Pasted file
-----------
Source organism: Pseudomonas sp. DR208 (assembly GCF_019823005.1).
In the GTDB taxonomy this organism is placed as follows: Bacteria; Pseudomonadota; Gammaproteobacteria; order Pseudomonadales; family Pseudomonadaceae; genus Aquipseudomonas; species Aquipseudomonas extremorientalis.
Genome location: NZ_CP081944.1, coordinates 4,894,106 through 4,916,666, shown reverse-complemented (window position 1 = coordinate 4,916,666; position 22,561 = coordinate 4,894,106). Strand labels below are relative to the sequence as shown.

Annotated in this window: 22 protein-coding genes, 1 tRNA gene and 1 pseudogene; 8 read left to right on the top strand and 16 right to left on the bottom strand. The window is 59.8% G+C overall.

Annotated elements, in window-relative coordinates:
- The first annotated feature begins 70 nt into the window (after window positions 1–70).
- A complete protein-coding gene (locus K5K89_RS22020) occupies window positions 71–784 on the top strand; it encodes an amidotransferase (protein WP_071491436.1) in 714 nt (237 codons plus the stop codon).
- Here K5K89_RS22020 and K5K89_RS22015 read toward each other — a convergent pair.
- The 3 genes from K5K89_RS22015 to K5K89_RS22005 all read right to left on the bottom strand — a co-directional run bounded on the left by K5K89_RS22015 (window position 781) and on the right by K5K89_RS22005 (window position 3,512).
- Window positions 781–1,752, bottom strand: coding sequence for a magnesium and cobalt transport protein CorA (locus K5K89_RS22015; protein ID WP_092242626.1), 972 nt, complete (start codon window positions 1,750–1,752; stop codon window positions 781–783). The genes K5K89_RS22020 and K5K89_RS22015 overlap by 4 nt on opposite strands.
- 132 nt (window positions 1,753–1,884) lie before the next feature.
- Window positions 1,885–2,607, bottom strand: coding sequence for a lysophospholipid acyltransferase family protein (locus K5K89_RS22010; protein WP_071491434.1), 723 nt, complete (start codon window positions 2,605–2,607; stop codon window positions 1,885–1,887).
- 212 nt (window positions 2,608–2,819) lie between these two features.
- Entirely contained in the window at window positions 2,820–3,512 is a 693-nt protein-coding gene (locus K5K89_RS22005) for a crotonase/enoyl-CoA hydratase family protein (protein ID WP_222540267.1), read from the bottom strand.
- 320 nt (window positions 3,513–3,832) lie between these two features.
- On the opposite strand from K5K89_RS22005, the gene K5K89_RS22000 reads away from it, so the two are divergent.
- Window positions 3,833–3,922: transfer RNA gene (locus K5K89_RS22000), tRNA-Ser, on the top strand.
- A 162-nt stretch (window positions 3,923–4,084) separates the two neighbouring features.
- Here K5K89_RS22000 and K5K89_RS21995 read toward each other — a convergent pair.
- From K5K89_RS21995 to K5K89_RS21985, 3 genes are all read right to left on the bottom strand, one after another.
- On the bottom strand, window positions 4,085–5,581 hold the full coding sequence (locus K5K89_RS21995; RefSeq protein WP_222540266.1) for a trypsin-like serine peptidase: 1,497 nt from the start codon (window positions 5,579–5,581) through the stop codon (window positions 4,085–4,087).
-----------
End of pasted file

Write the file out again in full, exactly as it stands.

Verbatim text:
Source organism: Pseudomonas sp. DR208 (assembly GCF_019823005.1).
In the GTDB taxonomy this organism is placed as follows: Bacteria; Pseudomonadota; Gammaproteobacteria; order Pseudomonadales; family Pseudomonadaceae; genus Aquipseudomonas; species Aquipseudomonas extremorientalis.
Genome location: NZ_CP081944.1, coordinates 4,894,106 through 4,916,666, shown reverse-complemented (window position 1 = coordinate 4,916,666; position 22,561 = coordinate 4,894,106). Strand labels below are relative to the sequence as shown.

Annotated in this window: 22 protein-coding genes, 1 tRNA gene and 1 pseudogene; 8 read left to right on the top strand and 16 right to left on the bottom strand. The window is 59.8% G+C overall.

Annotated elements, in window-relative coordinates:
- The first annotated feature begins 70 nt into the window (after window positions 1–70).
- A complete protein-coding gene (locus K5K89_RS22020) occupies window positions 71–784 on the top strand; it encodes an amidotransferase (protein WP_071491436.1) in 714 nt (237 codons plus the stop codon).
- Here K5K89_RS22020 and K5K89_RS22015 read toward each other — a convergent pair.
- The 3 genes from K5K89_RS22015 to K5K89_RS22005 all read right to left on the bottom strand — a co-directional run bounded on the left by K5K89_RS22015 (window position 781) and on the right by K5K89_RS22005 (window position 3,512).
- Window positions 781–1,752, bottom strand: coding sequence for a magnesium and cobalt transport protein CorA (locus K5K89_RS22015; protein ID WP_092242626.1), 972 nt, complete (start codon window positions 1,750–1,752; stop codon window positions 781–783). The genes K5K89_RS22020 and K5K89_RS22015 overlap by 4 nt on opposite strands.
- 132 nt (window positions 1,753–1,884) lie before the next feature.
- Window positions 1,885–2,607, bottom strand: coding sequence for a lysophospholipid acyltransferase family protein (locus K5K89_RS22010; protein WP_071491434.1), 723 nt, complete (start codon window positions 2,605–2,607; stop codon window positions 1,885–1,887).
- 212 nt (window positions 2,608–2,819) lie between these two features.
- Entirely contained in the window at window positions 2,820–3,512 is a 693-nt protein-coding gene (locus K5K89_RS22005) for a crotonase/enoyl-CoA hydratase family protein (protein ID WP_222540267.1), read from the bottom strand.
- 320 nt (window positions 3,513–3,832) lie between these two features.
- On the opposite strand from K5K89_RS22005, the gene K5K89_RS22000 reads away from it, so the two are divergent.
- Window positions 3,833–3,922: transfer RNA gene (locus K5K89_RS22000), tRNA-Ser, on the top strand.
- A 162-nt stretch (window positions 3,923–4,084) separates the two neighbouring features.
- Here K5K89_RS22000 and K5K89_RS21995 read toward each other — a convergent pair.
- From K5K89_RS21995 to K5K89_RS21985, 3 genes are all read right to left on the bottom strand, one after another.
- On the bottom strand, window positions 4,085–5,581 hold the full coding sequence (locus K5K89_RS21995; RefSeq protein WP_222540266.1) for a trypsin-like serine peptidase: 1,497 nt from the start codon (window positions 5,579–5,581) through the stop codon (window positions 4,085–4,087).